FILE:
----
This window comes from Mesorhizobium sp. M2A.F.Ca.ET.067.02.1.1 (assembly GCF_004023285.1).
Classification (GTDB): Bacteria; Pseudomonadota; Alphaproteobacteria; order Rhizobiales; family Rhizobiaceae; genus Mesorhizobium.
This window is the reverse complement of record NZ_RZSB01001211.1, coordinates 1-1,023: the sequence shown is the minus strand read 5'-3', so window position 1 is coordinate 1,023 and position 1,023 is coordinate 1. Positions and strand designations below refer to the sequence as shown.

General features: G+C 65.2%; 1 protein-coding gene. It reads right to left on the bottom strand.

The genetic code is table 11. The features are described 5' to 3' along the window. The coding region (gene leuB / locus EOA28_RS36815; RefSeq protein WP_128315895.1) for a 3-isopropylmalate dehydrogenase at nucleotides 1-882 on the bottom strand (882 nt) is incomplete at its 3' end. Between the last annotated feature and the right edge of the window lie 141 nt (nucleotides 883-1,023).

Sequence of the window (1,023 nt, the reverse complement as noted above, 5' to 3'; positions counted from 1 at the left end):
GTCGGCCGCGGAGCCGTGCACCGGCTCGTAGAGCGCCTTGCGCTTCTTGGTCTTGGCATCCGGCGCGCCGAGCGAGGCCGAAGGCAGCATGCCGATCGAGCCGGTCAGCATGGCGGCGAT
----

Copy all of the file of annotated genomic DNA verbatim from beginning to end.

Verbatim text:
This window comes from Mesorhizobium sp. M2A.F.Ca.ET.067.02.1.1 (assembly GCF_004023285.1).
Classification (GTDB): Bacteria; Pseudomonadota; Alphaproteobacteria; order Rhizobiales; family Rhizobiaceae; genus Mesorhizobium.
This window is the reverse complement of record NZ_RZSB01001211.1, coordinates 1-1,023: the sequence shown is the minus strand read 5'-3', so window position 1 is coordinate 1,023 and position 1,023 is coordinate 1. Positions and strand designations below refer to the sequence as shown.

General features: G+C 65.2%; 1 protein-coding gene. It reads right to left on the bottom strand.

The genetic code is table 11. The features are described 5' to 3' along the window. The coding region (gene leuB / locus EOA28_RS36815; RefSeq protein WP_128315895.1) for a 3-isopropylmalate dehydrogenase at nucleotides 1-882 on the bottom strand (882 nt) is incomplete at its 3' end. Between the last annotated feature and the right edge of the window lie 141 nt (nucleotides 883-1,023).

Sequence of the window (1,023 nt, the reverse complement as noted above, 5' to 3'; positions counted from 1 at the left end):
GTCGGCCGCGGAGCCGTGCACCGGCTCGTAGAGCGCCTTGCGCTTCTTGGTCTTGGCATCCGGCGCGCCGAGCGAGGCCGAAGGCAGCATGCCGATCGAGCCGGTCAGCATGGCGGCGAT